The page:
Bad LAUSD experience led Carl Petersen to school board race
Craig Clough | February 2, 2015
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This is the next in a series of profiles on candidates running in the March 3 primary for the LA Unified school board. Today’s focus is Carl Petersen, a candidate for the District 3 seat.
If Carl Petersen does not win the crowded LA Unified school board race for District 3, it certainly won’t be because he was not aggressive enough.
He has been relentlessly hammering incumbent Tamar Galatzan for months on Twitter, Facebook, in press releases and the comments section of LA School Report. Long before most of the other four challengers declared their candidacy, Petersen was calling out Galatzan for every fault he perceived, on issues great, small and some Galatzan had little to do with.
Petersen’s first comment on LA School Report, posted nine months ago, was a hyperbolic prologue for the attacks to follow: “The parents of 36,300 LAUSD students are convinced that charter schools can educate their children better than the district run schools. Tamar Galatzan and the rest of the School Board are failing their community. It is time for a change.”
Petersen has been especially critical of Galatzan for the support she receives from the pro-charter, reform-based community even though he sends two of his children to a charter school, Granada Hills Charter High School, his neighborhood school.
“Charters exist because parents perceive that the district schools are failing,” he said. “So every time that a parent chooses one of those schools, that means the board has failed. I see the job of the board as to promote public schools. When Tamar is being supported by charter schools, that is like putting someone who likes to drink Coke on the Pepsi board of directors.”
For now, a month before the March 3 elections, it does not appear District 3 voters are warming to him. He has received only $75 in campaign contributions, well behind all the other candidates in the race, leaving him currently with campaign debt of $324, according to the LA Ethics Commission.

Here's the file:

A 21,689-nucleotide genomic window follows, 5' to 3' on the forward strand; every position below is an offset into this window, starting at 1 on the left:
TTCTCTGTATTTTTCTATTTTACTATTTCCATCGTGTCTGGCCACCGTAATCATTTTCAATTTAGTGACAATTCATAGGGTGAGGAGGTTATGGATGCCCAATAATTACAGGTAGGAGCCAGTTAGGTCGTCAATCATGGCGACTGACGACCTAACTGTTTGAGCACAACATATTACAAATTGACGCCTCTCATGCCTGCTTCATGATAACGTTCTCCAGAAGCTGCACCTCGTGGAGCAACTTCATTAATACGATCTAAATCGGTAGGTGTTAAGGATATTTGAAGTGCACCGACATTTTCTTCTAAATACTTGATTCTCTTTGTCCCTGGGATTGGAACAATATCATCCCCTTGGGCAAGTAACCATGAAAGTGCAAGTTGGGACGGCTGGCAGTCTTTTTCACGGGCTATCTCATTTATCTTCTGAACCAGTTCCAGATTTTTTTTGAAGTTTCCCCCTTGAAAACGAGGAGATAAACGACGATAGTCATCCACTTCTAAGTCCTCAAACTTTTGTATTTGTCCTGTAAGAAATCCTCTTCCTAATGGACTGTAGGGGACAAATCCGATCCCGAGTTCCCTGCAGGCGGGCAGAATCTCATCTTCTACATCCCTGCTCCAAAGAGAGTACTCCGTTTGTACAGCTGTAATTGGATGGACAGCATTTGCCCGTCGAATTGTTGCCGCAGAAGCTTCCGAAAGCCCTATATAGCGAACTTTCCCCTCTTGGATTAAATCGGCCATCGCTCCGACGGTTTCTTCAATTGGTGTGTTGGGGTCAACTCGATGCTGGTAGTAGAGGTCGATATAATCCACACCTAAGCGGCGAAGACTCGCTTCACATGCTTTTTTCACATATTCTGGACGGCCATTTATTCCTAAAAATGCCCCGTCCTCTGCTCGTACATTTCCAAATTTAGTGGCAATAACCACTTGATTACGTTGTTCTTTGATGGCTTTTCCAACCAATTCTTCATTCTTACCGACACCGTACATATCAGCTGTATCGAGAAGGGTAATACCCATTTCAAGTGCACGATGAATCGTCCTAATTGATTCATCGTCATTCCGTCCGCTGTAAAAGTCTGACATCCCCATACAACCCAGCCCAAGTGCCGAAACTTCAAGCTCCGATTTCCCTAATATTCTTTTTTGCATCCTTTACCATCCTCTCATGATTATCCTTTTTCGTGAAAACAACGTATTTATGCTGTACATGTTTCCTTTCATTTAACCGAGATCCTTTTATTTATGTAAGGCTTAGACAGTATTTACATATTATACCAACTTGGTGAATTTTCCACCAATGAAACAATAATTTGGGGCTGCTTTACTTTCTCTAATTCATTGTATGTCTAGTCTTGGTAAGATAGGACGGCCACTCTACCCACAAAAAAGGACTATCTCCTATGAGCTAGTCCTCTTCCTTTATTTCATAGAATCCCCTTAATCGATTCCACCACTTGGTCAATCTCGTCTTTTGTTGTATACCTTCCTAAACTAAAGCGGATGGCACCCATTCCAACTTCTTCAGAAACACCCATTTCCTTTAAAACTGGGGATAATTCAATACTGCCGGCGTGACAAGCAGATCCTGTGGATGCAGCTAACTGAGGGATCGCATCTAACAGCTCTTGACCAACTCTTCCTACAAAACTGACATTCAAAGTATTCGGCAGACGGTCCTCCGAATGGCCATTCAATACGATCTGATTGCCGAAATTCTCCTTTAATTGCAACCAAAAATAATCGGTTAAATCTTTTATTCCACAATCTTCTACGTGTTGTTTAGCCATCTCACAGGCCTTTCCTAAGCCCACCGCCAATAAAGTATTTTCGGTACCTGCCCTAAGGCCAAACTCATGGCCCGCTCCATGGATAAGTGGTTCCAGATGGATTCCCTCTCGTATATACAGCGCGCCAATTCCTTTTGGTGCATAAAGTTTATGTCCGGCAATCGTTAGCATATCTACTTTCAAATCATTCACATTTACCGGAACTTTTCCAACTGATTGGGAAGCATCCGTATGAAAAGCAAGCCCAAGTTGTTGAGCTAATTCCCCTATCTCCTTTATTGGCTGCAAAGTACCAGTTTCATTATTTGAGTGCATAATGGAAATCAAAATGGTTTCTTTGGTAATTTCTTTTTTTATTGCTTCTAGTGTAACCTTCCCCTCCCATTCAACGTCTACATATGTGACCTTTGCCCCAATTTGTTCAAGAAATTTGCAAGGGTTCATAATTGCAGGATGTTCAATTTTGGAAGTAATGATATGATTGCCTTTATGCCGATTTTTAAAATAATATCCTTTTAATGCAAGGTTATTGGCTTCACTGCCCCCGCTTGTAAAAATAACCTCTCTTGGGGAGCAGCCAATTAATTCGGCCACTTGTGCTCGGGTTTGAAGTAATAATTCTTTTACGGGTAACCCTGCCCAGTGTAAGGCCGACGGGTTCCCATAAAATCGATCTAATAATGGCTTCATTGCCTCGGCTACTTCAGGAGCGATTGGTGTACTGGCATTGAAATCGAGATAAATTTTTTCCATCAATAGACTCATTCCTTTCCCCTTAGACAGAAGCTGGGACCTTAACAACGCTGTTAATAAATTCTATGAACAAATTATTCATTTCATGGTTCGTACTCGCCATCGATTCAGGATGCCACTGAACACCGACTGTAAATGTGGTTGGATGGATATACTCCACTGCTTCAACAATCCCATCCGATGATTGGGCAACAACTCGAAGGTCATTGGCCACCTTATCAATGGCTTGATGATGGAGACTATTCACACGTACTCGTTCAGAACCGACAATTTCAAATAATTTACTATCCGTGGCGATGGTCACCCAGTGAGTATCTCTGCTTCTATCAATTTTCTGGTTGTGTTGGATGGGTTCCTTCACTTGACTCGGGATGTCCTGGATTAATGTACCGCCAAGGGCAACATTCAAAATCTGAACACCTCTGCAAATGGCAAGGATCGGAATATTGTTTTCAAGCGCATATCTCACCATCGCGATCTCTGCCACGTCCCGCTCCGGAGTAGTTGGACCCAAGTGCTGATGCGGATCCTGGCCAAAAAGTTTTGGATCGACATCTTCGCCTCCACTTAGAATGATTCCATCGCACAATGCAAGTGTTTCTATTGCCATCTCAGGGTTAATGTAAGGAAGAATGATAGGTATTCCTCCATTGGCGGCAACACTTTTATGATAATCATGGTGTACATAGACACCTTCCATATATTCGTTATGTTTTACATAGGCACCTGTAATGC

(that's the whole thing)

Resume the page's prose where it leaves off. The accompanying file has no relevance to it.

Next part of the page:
Galatzan has raised more than $14,000.
Petersen said it was the bad taste left in his mouth when dealing with the district’s bureaucracy that led him to run. He said two of this children are on the autism spectrum, but an educational plan for them that was supported by their teachers and the school’s staff was vetoed by the district.
“We had to hire a lawyer and spend two days downtown dealing with the bureaucracy,” he said. “And at some point during that time I said, ‘This is a system that has to change,’ and half jokingly said to my wife, ‘I should run for school board or something.’ And she said, ‘Yeah you should,’ So that’s where I am now.”
Petersen, 46, has worked in the private sector his whole career, and for the last 10 years has been director of logistics for Arecont Vision, a company that makes security cameras. He said his experience in business combined with having dealt with LA Unified as a parent makes him an ideal candidate even with the three of the other four challengers having worked in education circles.
His three big campaign issues are cutting down on district bureaucracy, giving schools more power to make their own decisions and decreasing the focus on standardized tests. Regarding the teachers union, UTLA, Petersen said he is supportive of their goals in a new contract.
When it comes to Galatzan, his main criticism is that she is not engaged enough, blaming her for not having more oversight of MiSiS and the iPad programs, two expensive debacles that have blown up in the school board’s face and were partly responsible for the resignation of former Superintendent John Deasy
“MiSiS never should have happened,” Petersen said. “They had already been through this with the payroll system, they knew what would happen when you institute a program like that without controls. When the incumbent says, ‘I had no idea what was going on,’ that’s no excuse, it is her job to know whats going on.”
* Clarifies to say Granada Hills Charter High School is Petersen’s neighborhood school. Also, three, not four of the other challenges have worked in education.